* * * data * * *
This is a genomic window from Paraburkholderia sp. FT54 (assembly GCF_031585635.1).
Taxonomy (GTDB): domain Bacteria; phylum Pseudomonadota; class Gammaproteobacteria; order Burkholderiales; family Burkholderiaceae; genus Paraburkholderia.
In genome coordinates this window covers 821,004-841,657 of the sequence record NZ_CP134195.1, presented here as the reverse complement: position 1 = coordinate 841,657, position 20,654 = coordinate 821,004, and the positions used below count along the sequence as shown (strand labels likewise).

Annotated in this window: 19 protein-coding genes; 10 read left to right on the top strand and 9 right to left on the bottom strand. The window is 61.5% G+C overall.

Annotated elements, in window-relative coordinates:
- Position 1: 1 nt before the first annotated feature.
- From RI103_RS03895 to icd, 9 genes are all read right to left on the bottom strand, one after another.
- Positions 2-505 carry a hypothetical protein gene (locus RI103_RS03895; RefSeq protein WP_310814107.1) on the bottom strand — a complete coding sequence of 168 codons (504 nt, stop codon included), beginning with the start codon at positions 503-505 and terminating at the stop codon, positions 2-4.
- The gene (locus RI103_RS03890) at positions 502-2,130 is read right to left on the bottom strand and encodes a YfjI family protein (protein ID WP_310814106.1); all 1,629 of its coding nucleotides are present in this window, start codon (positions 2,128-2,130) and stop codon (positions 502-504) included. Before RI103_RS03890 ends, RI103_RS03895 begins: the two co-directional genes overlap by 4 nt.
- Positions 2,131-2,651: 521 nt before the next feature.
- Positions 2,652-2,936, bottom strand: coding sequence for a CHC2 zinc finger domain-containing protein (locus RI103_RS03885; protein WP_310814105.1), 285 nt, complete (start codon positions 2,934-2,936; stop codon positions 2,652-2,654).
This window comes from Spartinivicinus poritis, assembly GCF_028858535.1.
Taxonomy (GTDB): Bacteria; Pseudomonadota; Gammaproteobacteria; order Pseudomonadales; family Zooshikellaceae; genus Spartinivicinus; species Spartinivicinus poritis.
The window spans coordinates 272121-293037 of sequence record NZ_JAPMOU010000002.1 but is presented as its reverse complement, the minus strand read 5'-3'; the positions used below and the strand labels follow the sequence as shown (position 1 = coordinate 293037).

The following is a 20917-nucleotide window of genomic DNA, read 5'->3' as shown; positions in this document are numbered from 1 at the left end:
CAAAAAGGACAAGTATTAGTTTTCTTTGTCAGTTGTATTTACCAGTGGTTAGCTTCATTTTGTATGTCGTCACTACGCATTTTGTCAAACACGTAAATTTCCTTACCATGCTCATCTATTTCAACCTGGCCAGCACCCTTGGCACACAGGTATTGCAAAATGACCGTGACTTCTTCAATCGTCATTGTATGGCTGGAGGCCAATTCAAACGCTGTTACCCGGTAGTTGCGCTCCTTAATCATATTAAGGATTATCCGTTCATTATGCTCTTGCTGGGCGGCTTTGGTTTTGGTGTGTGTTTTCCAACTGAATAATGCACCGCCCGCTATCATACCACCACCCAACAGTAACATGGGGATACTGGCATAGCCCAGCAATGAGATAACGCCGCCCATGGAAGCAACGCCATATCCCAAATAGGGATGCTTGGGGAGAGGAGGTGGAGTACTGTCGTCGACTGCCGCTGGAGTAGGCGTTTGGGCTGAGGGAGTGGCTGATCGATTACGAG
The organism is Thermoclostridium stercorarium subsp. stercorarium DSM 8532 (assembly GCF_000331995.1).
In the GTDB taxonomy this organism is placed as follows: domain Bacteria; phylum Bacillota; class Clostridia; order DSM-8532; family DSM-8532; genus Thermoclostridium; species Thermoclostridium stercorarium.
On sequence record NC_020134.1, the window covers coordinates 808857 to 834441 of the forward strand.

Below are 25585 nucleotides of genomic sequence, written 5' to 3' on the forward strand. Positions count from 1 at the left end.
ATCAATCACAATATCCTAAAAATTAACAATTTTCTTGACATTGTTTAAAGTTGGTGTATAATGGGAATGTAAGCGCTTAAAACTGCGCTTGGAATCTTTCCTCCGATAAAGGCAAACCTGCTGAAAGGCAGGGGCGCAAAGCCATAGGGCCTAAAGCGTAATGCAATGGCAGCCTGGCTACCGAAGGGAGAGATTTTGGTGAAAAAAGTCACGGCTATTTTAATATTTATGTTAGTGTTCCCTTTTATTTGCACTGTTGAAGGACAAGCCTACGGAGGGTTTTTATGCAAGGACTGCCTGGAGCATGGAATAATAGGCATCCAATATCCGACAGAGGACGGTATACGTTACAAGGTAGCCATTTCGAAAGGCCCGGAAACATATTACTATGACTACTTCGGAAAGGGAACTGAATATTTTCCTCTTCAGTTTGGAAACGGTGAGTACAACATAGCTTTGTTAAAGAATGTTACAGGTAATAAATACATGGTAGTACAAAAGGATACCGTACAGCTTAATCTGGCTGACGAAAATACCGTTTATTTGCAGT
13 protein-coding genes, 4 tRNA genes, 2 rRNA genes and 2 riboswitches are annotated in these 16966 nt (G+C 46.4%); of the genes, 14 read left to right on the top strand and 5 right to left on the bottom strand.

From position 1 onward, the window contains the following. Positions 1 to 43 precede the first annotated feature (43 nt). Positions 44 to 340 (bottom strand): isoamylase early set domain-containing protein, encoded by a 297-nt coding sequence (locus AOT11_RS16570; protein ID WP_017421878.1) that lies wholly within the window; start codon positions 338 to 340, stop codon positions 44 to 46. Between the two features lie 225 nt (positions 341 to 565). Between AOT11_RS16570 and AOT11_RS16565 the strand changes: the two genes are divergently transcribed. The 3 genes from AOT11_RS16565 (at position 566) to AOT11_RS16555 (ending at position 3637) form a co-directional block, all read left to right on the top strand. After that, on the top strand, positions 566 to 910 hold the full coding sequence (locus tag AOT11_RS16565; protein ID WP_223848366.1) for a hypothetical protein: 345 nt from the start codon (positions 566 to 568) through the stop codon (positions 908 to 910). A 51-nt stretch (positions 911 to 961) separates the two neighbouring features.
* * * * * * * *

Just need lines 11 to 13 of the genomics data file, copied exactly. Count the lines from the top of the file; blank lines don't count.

- Positions 2,652-2,936, bottom strand: coding sequence for a CHC2 zinc finger domain-containing protein (locus RI103_RS03885; protein WP_310814105.1), 285 nt, complete (start codon positions 2,934-2,936; stop codon positions 2,652-2,654).
This window comes from Spartinivicinus poritis, assembly GCF_028858535.1.
Taxonomy (GTDB): Bacteria; Pseudomonadota; Gammaproteobacteria; order Pseudomonadales; family Zooshikellaceae; genus Spartinivicinus; species Spartinivicinus poritis.